DHT comes from 10% of all the testosterone that the male (and female) body produces every day. DHT appears to trigger the onset of puberty in boys, such as the development of the male sex organs. It also helps boost muscle mass, increase body hair, and deepen their voice.

That said, DHT levels are much lower during one’s younger years. Aging, however, leads to its increase.

Granted, the body needs DHT to maintain muscle mass and promote fertility. According to scientists though, it’s also the hormone that shrinks hair follicles. It appears to bind to these follicles, killing healthy strands and causing hair loss.

If an abnormal amount of your hair ends up everywhere (pillows or shower drains), it may be time for a hormone imbalance analysis. Your doctor can confirm if your hair loss is due to high levels of DHT or other medical conditions.

5. You Seem to Be Forgetting Things More Often

The health of your thyroid can make or break your memory, concentration, and attention. It could even affect your general intelligence and perceptual function!

High levels of the thyroid hormone (hyperthyroidism) can make it difficult to concentrate. Whereas a lack of this hormone (hypothyroidism) may make you forgetful.

Either way, don’t forget to call your doctor if your brain has been feeling fuzzy recently.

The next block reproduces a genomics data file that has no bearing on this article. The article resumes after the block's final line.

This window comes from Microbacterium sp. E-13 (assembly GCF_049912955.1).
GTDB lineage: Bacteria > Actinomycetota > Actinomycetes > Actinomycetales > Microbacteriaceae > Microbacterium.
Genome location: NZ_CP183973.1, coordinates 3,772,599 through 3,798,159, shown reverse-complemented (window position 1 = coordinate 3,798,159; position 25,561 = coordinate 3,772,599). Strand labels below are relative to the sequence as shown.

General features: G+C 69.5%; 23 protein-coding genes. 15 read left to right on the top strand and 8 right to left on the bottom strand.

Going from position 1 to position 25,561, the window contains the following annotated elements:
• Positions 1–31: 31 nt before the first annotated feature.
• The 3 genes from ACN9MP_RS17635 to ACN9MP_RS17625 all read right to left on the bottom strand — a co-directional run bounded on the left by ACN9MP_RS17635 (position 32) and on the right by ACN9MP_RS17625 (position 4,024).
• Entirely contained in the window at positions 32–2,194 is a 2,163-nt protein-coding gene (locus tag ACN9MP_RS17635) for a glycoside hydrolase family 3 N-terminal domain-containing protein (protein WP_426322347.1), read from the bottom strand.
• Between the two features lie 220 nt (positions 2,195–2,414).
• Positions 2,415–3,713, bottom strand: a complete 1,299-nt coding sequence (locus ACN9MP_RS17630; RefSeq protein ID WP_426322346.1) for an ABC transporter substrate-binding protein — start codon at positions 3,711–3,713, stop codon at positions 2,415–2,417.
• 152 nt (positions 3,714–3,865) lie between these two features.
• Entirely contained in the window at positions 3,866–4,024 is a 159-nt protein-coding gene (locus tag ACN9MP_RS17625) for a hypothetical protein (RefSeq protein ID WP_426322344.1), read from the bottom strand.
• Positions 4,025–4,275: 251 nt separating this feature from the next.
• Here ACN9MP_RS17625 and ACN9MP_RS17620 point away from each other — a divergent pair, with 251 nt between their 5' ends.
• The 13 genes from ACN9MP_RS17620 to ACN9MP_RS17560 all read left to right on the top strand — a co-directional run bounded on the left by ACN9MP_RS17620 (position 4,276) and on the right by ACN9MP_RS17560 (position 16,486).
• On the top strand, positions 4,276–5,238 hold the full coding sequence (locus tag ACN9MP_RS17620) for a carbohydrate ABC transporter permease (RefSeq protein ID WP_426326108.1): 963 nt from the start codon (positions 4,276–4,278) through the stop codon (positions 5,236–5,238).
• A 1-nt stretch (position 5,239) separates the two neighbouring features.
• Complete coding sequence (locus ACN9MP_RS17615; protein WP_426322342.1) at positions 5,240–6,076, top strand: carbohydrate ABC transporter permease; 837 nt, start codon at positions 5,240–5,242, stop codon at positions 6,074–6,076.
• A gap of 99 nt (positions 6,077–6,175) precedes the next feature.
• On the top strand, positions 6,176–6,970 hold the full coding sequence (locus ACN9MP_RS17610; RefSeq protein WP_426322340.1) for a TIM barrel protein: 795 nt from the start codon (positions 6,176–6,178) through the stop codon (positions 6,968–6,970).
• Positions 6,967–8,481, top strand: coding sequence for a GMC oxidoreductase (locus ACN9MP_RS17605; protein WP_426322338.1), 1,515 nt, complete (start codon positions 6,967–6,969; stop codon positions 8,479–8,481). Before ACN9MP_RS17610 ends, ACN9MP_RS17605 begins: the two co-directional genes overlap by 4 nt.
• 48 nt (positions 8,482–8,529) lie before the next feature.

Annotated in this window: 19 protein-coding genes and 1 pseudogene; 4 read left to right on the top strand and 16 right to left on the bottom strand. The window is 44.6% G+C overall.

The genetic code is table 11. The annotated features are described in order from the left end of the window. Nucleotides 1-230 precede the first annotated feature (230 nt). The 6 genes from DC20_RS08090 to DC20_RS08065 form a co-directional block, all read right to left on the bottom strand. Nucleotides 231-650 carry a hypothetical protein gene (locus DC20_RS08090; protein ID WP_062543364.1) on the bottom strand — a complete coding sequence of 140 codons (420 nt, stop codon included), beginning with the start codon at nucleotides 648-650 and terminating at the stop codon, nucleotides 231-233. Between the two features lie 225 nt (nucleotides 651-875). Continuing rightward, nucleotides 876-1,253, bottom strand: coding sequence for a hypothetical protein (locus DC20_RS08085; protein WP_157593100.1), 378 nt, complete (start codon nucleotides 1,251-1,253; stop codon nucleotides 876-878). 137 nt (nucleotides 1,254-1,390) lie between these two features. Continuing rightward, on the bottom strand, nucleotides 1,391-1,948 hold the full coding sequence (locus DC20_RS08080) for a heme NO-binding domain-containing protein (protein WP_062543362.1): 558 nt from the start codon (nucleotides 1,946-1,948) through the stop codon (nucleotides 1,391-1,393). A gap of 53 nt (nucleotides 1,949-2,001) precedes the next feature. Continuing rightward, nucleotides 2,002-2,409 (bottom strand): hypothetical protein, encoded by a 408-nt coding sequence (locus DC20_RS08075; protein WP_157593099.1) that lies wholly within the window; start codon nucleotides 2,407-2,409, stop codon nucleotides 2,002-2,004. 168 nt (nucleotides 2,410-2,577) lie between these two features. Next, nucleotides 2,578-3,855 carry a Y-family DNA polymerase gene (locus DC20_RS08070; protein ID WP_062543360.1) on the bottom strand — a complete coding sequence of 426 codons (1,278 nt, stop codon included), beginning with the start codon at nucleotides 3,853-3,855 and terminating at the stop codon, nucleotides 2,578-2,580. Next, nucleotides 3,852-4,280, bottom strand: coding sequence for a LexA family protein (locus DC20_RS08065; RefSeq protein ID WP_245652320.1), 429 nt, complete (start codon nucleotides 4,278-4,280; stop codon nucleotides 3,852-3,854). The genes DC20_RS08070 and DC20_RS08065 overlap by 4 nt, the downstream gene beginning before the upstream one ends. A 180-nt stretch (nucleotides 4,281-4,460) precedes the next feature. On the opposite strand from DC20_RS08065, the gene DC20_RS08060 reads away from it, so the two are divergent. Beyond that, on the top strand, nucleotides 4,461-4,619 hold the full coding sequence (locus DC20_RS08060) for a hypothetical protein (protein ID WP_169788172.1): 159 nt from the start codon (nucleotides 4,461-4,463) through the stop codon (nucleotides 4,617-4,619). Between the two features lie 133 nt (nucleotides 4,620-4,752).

6. You Feel the Blues Almost All the Time

Dopamine, endorphins, oxytocin, and serotonin are hormones known to promote “feel-good” emotions. Too little of these, and you can end up feeling abnormally depressed.

Hypothyroidism is one possible culprit, as it can also reduce serotonin levels. Lack of physical activity (due to being “too tired”) can also affect your happy hormones.

7. You Say “Not Tonight” Every Night

Hormonal imbalance or a thyroid disorder can rob you of your sexual drive. For instance, low thyroid hormone levels can affect your libido. In women, low sex hormone levels can cause vaginal dryness, which can make them lose their desire to have sex.

8. Considerable Changes in Your Appetite

Hormones, including ghrelin and leptin, regulate hunger and appetite. Ghrelin stimulates hunger and feeding, while leptin “inhibits” these. Too much ghrelin can make you feel hungry all the time, while too much leptin can put you at risk of anorexia.

9. … That Lead to Weight Gain or Loss

Hyperactive hunger hormones (or having too much of it) can lead to overeating. It can promote unhealthy eating habits, including binge-eating. Over time, these can result in weight gain.

Whereas weakened or insufficient hunger hormones can make you lose your appetite. While losing weight may sound good, hormone-induced weight loss is dangerous, even fatal. Especially if the cause is anorexia, considered to be the deadliest psychiatric disorder.

Anorexia, after all, is four times deadlier than major depression.

Don’t Let Your Hormones Drag You Down: Get a Hormone Imbalance Analysis Now

There you have it; all the signs that should prompt you to undergo a hormone level test ASAP. With this, your doctor can quickly figure out if your symptoms are due to hormonal imbalances. It could even help them identify more serious conditions, such as diabetes.

Ready to find out how well your hormones are doing or if they’re the reason behind your suffering? We can help! Get in touch with us now so we can help you get your hormones back on track.